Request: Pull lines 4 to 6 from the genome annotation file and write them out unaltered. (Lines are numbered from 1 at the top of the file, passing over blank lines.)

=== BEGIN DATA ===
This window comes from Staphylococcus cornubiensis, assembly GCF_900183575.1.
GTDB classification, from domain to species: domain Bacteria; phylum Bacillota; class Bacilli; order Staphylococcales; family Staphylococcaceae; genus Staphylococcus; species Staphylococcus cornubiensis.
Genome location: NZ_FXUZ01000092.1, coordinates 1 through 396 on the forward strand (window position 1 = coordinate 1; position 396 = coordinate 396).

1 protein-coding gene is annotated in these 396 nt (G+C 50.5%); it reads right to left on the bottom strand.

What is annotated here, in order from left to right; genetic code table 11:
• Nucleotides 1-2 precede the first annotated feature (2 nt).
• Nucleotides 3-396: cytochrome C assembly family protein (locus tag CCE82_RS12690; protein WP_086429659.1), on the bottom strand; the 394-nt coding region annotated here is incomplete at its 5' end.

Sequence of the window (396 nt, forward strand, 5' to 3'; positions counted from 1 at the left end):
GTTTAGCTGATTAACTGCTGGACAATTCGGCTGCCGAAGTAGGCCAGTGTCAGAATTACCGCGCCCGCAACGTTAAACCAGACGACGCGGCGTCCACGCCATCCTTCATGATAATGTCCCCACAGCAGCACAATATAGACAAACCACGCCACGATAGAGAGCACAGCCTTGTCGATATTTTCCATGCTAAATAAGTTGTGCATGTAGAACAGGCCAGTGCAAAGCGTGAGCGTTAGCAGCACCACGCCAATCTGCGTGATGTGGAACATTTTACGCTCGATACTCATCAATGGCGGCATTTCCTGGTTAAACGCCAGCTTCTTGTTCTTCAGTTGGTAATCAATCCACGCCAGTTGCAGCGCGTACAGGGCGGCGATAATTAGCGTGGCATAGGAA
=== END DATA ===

1 protein-coding gene is annotated in these 396 nt (G+C 50.5%); it reads right to left on the bottom strand.

What is annotated here, in order from left to right; genetic code table 11:
• Nucleotides 1-2 precede the first annotated feature (2 nt).